For Success in Faith Travel, Do Your Homework

by Ruth A. Hill
For Success in Faith Travel, Do Your Homework

This is the second in a series on the faith-based travel market

While the business potential is huge in the faith-based travel market, travel sellers need plenty of education – and patience – to succeed in a complex and nuanced niche that encompasses the oldest kind of travel.

Networking with the experts is one way to glean knowledge. Another is to participate in the tours that cater to this market niche.

Here’s some of what you’ll learn.

Denominational differences
“Before you go out to sell, do your homework,” advised Cindi Brodhecker, president of Faith Travel Development and Consulting.

“Catholics don’t travel like Protestants do, and people who embrace varied expressions within a single denomination can want different things,” she said. “So one needs to understand how to present a trip to the church group you are speaking to.”

Not doing so, she added, runs the risk of using the wrong terminology or suggesting something inappropriate.

Multi-faceted marketing
Launching a persistent and multifaceted marketing initiative is an essential strategy, according to Edita Krunic, president of Select International Tours, which specializes in faith-based travel.

“One call won’t do it,” she said. “You can’t just do one mailing to a church and expect to get a response. It’s all about using a marketing strategy, building relationships and keeping your name in front of a prospect.

“You need to use all channels – direct mail, phone calls, person-to-person contact, and emails. It’s good to begin by targeting one group, say all the Catholic churches within a 50-mile radius.”

Patience is also a useful tool for agents looking to mine the market. Expect it to take months or even years to turn prospects into buyers, she said.

Go beyond tour op guidance
Agents should be wary of relying on tour operators for market guidance, according to Vickie S. Everhart, a veteran faith travel and tour provider with Krouse Travel Group, who consults with agents who want to develop the niche.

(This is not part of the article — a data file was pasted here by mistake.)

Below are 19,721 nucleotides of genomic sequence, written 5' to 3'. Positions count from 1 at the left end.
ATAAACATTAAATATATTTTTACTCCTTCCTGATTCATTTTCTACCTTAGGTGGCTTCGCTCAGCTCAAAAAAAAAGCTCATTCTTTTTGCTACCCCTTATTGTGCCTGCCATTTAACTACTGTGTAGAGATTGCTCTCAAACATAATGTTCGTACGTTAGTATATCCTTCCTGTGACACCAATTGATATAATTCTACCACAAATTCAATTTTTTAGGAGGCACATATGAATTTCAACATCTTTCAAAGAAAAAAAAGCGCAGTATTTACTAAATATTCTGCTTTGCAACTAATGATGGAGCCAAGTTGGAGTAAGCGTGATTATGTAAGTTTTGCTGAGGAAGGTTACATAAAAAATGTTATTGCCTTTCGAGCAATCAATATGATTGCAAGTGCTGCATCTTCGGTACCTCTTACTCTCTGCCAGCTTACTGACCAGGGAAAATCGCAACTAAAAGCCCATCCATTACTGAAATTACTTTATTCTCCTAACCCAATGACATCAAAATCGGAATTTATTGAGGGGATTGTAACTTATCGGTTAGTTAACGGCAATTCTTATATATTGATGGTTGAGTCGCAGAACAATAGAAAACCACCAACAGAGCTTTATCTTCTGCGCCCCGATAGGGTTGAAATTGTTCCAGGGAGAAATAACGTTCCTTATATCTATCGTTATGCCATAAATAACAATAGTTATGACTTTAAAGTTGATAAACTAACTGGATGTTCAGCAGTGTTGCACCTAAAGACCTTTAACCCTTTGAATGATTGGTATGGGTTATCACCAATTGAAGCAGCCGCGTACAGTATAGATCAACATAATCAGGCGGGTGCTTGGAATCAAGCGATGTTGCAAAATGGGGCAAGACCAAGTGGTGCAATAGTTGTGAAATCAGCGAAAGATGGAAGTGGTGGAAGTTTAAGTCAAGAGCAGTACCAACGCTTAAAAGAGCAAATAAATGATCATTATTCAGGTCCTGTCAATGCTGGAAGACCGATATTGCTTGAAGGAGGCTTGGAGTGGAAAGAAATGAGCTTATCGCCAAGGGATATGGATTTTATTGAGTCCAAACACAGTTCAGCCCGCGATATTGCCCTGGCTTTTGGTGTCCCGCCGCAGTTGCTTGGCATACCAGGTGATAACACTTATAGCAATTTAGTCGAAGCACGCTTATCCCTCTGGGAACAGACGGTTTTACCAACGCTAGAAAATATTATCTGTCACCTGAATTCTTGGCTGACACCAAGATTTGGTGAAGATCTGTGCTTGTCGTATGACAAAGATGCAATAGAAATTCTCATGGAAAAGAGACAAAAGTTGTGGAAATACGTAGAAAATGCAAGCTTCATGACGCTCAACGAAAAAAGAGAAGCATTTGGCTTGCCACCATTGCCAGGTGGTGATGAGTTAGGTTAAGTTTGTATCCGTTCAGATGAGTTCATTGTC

“Some tour companies organize itineraries that feature destinations of interest to people in this travel sector, but what’s missing is knowledge of the spiritual component,” she said.

“They can do the logistics, and they can talk about what a huge market this is. But they can’t talk about how to prepare groups and what makes faith travel different from other group travel.”

Destination knowledge
Destination education is another area that’s critical for agents. You may be familiar with the major attractions and experiences a destination offers, but not with its sacred side.

But an agent who is conversant with just some of the hundreds of holy sites in Britain, for example, can offer clients who have traveled there before a new focus that will yield good business returns. (London, for example, is rich with heritage sites that relate to many faith expressions.)

Wright’s selling tips
The importance of education to sales success in the faith-based travel market was also emphasized by Kevin Wright, author of The Christian Travel Planner, and NTA’s director for faith-based tourism & growth markets. Here are some of his tips:

•    Contact national tourist offices for materials related to faith-based travel and join relevant e-newsletter lists.

•    Assemble a small library of books on the topic. A quick search on will yield a variety of titles on topics like pilgrimages, retreats, missionary travel and faith heritage destinations.

•    Subscribe to Google news alerts using terms such as “religious travel,” “faith-based travel,” “faith-based tourism,” “Holy Land,” and “pilgrimage.”

•    Attend tradeshows, educational seminars and webinars featuring faith-based travel.

•    Experience faith-focused tours firsthand to gain knowledge about differences among traditional group tours.

See Part One, “Faith Travel Evolves Into Diverse and Profitable Niche,” August 23, 2012.

Tip of the Day

A common scam involves a call from what is apparently the hotel front desk asking for your credit card number confirmation. When the number they claim to have is confirmed wrong, they request the correct number.


Eran Feinstein 

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